https://www.duolingo.com/spottyhorse

Thank you for your encouragement, Larry_the_Zebra and also for mentioning parallel.cymru. I'd be particularly interested in the grammar blog - I'm the type of learner that likes to know how and why things fit together. I'm off to explore it now!

1 week ago

https://www.duolingo.com/Einat162
Einat162Plus
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Thank you for mentioning parallel ! I came across it before when I started, and was hoping to find it again.

1 week ago

https://www.duolingo.com/Larry_the_Zebra
Larry_the_Zebra
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Croeso! It's a really great resource, isn't it? 2 years ago when I started with Welsh there didn't seem to be too much (free) material out there for learners. Now there seems to be more and more!

1 week ago

https://www.duolingo.com/Einat162
Einat162Plus
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You know what, I'm not sure if that was the case- or we simply didn't look for it! I know the Welsh goverment put a lot of effort (money) into it for a few years now.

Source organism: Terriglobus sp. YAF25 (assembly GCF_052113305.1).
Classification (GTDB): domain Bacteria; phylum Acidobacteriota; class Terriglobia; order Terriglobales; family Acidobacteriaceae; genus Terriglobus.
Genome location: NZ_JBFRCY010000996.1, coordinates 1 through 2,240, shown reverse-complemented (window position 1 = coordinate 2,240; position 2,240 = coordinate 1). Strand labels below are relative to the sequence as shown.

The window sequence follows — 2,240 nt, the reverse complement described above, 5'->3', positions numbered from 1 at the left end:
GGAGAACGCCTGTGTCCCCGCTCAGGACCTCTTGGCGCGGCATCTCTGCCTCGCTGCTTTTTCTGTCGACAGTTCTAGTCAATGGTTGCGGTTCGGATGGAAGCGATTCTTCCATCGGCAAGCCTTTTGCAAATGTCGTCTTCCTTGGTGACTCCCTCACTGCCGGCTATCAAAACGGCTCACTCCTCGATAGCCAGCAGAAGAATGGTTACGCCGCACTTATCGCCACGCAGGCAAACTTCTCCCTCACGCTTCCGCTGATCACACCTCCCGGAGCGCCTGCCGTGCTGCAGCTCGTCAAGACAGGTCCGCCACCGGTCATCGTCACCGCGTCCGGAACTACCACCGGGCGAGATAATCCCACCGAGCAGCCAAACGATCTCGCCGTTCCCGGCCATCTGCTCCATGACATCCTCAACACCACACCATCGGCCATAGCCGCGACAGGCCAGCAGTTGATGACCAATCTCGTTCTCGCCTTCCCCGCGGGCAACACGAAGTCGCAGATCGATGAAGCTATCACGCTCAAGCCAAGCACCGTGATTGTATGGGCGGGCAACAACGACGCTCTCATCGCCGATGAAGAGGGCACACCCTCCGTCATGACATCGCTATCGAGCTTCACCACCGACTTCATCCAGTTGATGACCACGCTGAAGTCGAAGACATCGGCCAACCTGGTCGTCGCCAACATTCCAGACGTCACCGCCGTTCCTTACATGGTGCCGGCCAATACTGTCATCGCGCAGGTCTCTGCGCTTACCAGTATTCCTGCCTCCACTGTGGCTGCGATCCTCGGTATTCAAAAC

1 week ago

https://www.duolingo.com/aasnyc
aasnycPlus
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When they switched to this new system of crowns, I continued my routine of doing two (at least) lessons a day. I would get to Level 2 in each category down the entire tree before going back to the very first category and then getting to Level 3 in each one, one category at a time.

Recently, I decided to try something new and I went back to the first category and went all the way to Level 5 before moving onto the next category, again getting to Level 5 over the course of a few days (the lessons are so short and easy at this stage I can easily do 100 xp a day). This becomes super repetitive BUT I feel like it's really drilling the language into my head. I'm going to keep doing it this way and see how it goes.

3 days ago

https://www.duolingo.com/aasnyc
aasnycPlus
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btw, I said "category" but I think I meant "skill" – hopefully it was clear :)

3 days ago

https://www.duolingo.com/Einat162
Einat162Plus
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I know what you mean! I've been struggling doing 40 XP a day when I first started Duolingo. Now I do 8-10 sessions (random practices button) on my way to work in the morning.

3 days ago